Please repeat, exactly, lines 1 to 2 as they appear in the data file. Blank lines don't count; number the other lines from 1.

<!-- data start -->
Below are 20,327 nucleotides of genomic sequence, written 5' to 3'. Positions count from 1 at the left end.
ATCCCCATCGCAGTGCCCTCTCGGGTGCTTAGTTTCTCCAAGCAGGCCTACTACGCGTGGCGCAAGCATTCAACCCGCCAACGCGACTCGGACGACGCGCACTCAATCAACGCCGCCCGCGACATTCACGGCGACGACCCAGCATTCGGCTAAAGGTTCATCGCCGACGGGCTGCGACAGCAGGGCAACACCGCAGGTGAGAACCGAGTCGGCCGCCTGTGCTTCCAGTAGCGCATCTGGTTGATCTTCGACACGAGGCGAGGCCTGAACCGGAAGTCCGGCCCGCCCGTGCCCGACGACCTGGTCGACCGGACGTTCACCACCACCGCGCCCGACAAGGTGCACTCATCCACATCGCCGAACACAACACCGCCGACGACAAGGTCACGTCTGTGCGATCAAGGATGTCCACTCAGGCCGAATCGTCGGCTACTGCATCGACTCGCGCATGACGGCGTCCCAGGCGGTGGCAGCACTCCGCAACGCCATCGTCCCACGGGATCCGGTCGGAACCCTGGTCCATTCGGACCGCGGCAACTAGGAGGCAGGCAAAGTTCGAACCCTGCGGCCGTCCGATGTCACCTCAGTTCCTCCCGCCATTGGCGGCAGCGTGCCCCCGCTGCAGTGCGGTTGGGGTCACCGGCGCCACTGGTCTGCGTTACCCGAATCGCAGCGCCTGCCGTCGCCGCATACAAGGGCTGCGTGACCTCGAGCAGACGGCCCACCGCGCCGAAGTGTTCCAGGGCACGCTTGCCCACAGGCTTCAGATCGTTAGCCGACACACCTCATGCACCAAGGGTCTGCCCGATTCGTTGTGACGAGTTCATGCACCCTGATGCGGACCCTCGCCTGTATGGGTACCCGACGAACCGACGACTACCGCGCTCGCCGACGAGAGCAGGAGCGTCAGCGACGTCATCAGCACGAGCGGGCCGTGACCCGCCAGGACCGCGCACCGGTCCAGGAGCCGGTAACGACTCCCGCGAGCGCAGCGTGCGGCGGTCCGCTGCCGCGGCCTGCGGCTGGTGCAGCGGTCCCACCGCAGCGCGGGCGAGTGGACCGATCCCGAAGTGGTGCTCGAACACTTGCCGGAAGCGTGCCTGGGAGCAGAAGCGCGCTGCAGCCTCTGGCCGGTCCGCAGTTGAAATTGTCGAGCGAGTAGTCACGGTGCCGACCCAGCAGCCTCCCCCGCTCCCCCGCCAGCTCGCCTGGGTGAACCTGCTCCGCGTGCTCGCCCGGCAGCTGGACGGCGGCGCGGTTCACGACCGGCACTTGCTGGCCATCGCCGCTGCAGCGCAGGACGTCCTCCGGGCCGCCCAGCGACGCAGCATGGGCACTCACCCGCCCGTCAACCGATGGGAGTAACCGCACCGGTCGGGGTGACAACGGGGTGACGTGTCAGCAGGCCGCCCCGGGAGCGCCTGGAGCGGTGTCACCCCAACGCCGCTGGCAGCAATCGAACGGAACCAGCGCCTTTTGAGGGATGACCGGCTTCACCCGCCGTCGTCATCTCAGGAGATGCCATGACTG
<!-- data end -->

Below are 20,327 nucleotides of genomic sequence, written 5' to 3'. Positions count from 1 at the left end.
ATCCCCATCGCAGTGCCCTCTCGGGTGCTTAGTTTCTCCAAGCAGGCCTACTACGCGTGGCGCAAGCATTCAACCCGCCAACGCGACTCGGACGACGCGCACTCAATCAACGCCGCCCGCGACATTCACGGCGACGACCCAGCATTCGGCTAAAGGTTCATCGCCGACGGGCTGCGACAGCAGGGCAACACCGCAGGTGAGAACCGAGTCGGCCGCCTGTGCTTCCAGTAGCGCATCTGGTTGATCTTCGACACGAGGCGAGGCCTGAACCGGAAGTCCGGCCCGCCCGTGCCCGACGACCTGGTCGACCGGACGTTCACCACCACCGCGCCCGACAAGGTGCACTCATCCACATCGCCGAACACAACACCGCCGACGACAAGGTCACGTCTGTGCGATCAAGGATGTCCACTCAGGCCGAATCGTCGGCTACTGCATCGACTCGCGCATGACGGCGTCCCAGGCGGTGGCAGCACTCCGCAACGCCATCGTCCCACGGGATCCGGTCGGAACCCTGGTCCATTCGGACCGCGGCAACTAGGAGGCAGGCAAAGTTCGAACCCTGCGGCCGTCCGATGTCACCTCAGTTCCTCCCGCCATTGGCGGCAGCGTGCCCCCGCTGCAGTGCGGTTGGGGTCACCGGCGCCACTGGTCTGCGTTACCCGAATCGCAGCGCCTGCCGTCGCCGCATACAAGGGCTGCGTGACCTCGAGCAGACGGCCCACCGCGCCGAAGTGTTCCAGGGCACGCTTGCCCACAGGCTTCAGATCGTTAGCCGACACACCTCATGCACCAAGGGTCTGCCCGATTCGTTGTGACGAGTTCATGCACCCTGATGCGGACCCTCGCCTGTATGGGTACCCGACGAACCGACGACTACCGCGCTCGCCGACGAGAGCAGGAGCGTCAGCGACGTCATCAGCACGAGCGGGCCGTGACCCGCCAGGACCGCGCACCGGTCCAGGAGCCGGTAACGACTCCCGCGAGCGCAGCGTGCGGCGGTCCGCTGCCGCGGCCTGCGGCTGGTGCAGCGGTCCCACCGCAGCGCGGGCGAGTGGACCGATCCCGAAGTGGTGCTCGAACACTTGCCGGAAGCGTGCCTGGGAGCAGAAGCGCGCTGCAGCCTCTGGCCGGTCCGCAGTTGAAATTGTCGAGCGAGTAGTCACGGTGCCGACCCAGCAGCCTCCCCCGCTCCCCCGCCAGCTCGCCTGGGTGAACCTGCTCCGCGTGCTCGCCCGGCAGCTGGACGGCGGCGCGGTTCACGACCGGCACTTGCTGGCCATCGCCGCTGCAGCGCAGGACGTCCTCCGGGCCGCCCAGCGACGCAGCATGGGCACTCACCCGCCCGTCAACCGATGGGAGTAACCGCACCGGTCGGGGTGACAACGGGGTGACGTGTCAGCAGGCCGCCCCGGGAGCGCCTGGAGCGGTGTCACCCCAACGCCGCTGGCAGCAATCGAACGGAACCAGCGCCTTTTGAGGGATGACCGGCTTCACCCGCCGTCGTCATCTCAGGAGATGCCATGACTG